Imagine that overnight a new state law goes into effect declaring that from now on you do not own your animals but rather you are their “guardian.” Does this sound farfetched? Some local communities have already made this change The first legal step on this road has been the addition of “owner-guardian” language to local ordinances, then changing the wording to “guardian” only. One state now has “owner-guardian” as a part of its law, and various federal agencies are using the word “guardian” in conjunction with “owner” whenever the latter appears in their regulations.
Animal guardianship advocates suggest that referring to the human-animal relationship as one of guardianship rather than ownership will lead to better animal care. There is little basis for this assertion; an abusive animal owner would likely be an abusive animal “guardian.”
While local ordinances to date have generally applied only to dogs, cats, and other companion animals, a next step would be to expand such laws to include all domestic animals. With the groundwork in place, guardianship advocates could then move to the state level.
“Ownership” and “guardianship” are two distinct legal terms. The first is an expression and protection of the property owner’s legal rights, while the second imposes numerous legal duties and obligations on the guardian. Today as an animal owner, you can decide the animals’ care and future as long as you are not abusive, cruel, or neglectful: what to feed or where to house them; which animals to breed them with; what veterinary care to provide; whether to sell them, put them down, or include them in your Will.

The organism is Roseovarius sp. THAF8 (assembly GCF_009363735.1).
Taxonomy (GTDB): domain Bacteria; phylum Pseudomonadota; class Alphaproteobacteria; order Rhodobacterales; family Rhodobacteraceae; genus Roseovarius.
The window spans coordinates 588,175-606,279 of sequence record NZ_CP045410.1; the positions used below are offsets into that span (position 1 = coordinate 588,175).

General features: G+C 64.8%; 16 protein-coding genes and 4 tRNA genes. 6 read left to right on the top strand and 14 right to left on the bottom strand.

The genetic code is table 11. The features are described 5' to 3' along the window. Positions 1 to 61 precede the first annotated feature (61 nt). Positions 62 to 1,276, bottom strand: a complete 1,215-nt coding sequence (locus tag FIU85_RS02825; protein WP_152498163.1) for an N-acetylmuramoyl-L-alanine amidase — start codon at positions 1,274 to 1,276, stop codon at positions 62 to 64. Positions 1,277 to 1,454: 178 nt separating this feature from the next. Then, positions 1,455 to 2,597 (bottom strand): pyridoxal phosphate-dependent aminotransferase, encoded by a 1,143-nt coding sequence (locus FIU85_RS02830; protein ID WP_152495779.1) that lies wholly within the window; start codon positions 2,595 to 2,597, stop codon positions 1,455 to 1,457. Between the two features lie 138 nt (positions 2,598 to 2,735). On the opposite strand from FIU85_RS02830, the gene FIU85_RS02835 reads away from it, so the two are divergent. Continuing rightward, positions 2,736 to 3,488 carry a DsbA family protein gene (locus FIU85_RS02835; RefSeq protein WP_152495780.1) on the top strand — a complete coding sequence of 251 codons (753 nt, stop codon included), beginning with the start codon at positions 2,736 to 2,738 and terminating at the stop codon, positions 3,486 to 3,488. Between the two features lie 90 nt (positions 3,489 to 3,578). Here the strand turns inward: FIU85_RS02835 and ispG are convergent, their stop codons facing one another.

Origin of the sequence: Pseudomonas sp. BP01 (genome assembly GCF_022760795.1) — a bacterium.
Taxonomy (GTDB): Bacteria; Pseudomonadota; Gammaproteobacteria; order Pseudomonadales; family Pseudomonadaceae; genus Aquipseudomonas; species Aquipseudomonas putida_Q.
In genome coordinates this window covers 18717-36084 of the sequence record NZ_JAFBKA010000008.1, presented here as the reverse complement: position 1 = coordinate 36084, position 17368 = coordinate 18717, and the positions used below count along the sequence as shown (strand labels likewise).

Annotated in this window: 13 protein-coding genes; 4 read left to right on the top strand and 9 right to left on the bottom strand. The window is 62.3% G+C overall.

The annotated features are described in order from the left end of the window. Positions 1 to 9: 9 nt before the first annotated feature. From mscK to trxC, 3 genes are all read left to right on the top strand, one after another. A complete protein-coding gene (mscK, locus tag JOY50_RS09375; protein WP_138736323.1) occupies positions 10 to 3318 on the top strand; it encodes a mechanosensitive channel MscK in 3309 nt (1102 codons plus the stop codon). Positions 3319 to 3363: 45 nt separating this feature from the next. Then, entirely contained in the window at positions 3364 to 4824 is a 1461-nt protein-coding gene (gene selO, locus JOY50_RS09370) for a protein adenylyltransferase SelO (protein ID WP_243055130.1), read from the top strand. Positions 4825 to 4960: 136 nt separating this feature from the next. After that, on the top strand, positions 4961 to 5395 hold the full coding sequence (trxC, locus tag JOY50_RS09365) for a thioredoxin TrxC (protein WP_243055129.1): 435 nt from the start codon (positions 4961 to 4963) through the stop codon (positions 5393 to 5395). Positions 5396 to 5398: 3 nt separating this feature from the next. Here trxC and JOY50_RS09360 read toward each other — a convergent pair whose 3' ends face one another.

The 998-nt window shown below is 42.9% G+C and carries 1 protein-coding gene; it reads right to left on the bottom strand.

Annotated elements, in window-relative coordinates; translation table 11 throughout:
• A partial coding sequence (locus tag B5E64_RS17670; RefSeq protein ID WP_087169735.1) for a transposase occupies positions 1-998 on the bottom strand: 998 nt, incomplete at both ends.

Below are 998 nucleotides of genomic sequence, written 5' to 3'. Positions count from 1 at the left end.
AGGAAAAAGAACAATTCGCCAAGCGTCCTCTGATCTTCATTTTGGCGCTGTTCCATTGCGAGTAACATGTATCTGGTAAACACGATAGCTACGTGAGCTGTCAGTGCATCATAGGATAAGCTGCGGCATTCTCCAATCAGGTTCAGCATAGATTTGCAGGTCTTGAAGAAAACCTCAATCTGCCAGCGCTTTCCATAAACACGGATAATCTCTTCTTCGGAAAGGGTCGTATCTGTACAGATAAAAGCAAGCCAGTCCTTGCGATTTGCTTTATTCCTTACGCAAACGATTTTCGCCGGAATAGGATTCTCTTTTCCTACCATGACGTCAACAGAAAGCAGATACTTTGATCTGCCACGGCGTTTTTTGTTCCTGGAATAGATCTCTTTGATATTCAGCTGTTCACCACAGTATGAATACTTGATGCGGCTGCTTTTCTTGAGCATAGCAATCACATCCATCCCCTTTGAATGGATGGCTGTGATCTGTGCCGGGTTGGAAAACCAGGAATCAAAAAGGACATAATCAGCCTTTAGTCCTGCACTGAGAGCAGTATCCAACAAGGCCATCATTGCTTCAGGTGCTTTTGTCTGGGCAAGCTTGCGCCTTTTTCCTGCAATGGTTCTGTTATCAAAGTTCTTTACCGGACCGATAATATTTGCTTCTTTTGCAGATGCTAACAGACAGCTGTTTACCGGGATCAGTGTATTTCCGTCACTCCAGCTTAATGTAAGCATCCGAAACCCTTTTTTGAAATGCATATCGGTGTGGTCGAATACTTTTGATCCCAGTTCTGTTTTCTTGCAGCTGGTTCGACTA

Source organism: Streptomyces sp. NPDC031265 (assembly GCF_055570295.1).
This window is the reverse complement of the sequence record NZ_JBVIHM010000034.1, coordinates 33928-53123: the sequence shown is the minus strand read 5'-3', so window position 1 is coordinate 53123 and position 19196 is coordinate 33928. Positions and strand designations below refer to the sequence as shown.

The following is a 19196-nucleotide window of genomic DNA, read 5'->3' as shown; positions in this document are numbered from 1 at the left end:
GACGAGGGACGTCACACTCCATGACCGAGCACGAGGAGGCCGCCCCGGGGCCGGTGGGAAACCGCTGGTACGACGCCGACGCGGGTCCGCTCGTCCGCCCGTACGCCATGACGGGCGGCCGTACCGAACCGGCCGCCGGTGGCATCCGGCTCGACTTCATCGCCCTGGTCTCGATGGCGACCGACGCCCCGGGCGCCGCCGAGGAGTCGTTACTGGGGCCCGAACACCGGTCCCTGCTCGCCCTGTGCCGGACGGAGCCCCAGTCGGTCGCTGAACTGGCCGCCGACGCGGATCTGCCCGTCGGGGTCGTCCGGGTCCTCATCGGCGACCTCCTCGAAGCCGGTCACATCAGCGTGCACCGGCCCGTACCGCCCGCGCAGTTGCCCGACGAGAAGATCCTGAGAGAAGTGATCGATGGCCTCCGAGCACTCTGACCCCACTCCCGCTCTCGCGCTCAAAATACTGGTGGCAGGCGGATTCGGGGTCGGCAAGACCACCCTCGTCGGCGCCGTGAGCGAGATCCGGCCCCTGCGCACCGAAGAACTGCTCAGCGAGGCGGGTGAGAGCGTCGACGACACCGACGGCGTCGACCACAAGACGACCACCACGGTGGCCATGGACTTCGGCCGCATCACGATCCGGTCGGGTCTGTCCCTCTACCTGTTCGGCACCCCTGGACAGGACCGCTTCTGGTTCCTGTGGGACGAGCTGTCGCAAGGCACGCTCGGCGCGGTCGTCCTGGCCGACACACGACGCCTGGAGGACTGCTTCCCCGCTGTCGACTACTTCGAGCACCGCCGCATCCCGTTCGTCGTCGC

If the law changes and you no longer own your horses but instead become their “guardian,” you will always have to act in the horses’ best interest. As you can well imagine, there will be many times when your horses’ best interests are not yours: euthanizing a horse to avoid a substantial veterinary bill could be prohibited, as could using horses in endeavors like racing and showing. A guardian would be unable to sell horses, as they are no longer property.
If you no longer own your horses, property insurance policies might not cover the loss of your horses or injury to them. Expenses, write-offs, and other deductions under federal and state tax laws, which are predicated upon horses being property and assets belonging to their owners, might no longer be available.
A successor-guardian could be appointed to sue you on behalf of your horses for not having taken care of them properly, for their injuries, and even for their deaths. The list of legal repercussions that could befall horse owners should the law be changed from ownership to “guardianship” is extensive, and it behooves the horse industry to remain vigilant about pending legislation.
Reprinted courtesy Equine Disease Quarterly.